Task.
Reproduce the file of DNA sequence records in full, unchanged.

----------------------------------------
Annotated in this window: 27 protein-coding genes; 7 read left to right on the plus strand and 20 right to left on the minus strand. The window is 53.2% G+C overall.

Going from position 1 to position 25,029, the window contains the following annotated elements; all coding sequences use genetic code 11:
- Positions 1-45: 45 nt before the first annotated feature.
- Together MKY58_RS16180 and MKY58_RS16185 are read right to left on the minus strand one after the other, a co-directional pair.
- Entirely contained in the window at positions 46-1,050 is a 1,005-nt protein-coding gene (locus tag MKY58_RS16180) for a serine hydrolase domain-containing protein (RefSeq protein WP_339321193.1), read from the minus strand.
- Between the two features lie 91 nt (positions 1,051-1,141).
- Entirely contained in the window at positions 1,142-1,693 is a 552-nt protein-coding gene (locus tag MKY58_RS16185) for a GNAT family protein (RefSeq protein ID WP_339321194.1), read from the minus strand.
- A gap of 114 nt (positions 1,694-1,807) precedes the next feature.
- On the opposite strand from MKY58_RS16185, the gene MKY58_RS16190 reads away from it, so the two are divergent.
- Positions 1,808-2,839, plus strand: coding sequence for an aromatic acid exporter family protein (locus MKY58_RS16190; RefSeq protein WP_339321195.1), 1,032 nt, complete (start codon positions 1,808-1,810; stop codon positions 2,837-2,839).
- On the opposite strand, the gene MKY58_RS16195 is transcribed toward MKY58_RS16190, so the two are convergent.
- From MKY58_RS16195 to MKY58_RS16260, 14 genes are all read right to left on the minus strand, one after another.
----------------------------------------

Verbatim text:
Annotated in this window: 27 protein-coding genes; 7 read left to right on the plus strand and 20 right to left on the minus strand. The window is 53.2% G+C overall.

Going from position 1 to position 25,029, the window contains the following annotated elements; all coding sequences use genetic code 11:
- Positions 1-45: 45 nt before the first annotated feature.
- Together MKY58_RS16180 and MKY58_RS16185 are read right to left on the minus strand one after the other, a co-directional pair.
- Entirely contained in the window at positions 46-1,050 is a 1,005-nt protein-coding gene (locus tag MKY58_RS16180) for a serine hydrolase domain-containing protein (RefSeq protein WP_339321193.1), read from the minus strand.
- Between the two features lie 91 nt (positions 1,051-1,141).
- Entirely contained in the window at positions 1,142-1,693 is a 552-nt protein-coding gene (locus tag MKY58_RS16185) for a GNAT family protein (RefSeq protein ID WP_339321194.1), read from the minus strand.
- A gap of 114 nt (positions 1,694-1,807) precedes the next feature.
- On the opposite strand from MKY58_RS16185, the gene MKY58_RS16190 reads away from it, so the two are divergent.
- Positions 1,808-2,839, plus strand: coding sequence for an aromatic acid exporter family protein (locus MKY58_RS16190; RefSeq protein WP_339321195.1), 1,032 nt, complete (start codon positions 1,808-1,810; stop codon positions 2,837-2,839).
- On the opposite strand, the gene MKY58_RS16195 is transcribed toward MKY58_RS16190, so the two are convergent.
- From MKY58_RS16195 to MKY58_RS16260, 14 genes are all read right to left on the minus strand, one after another.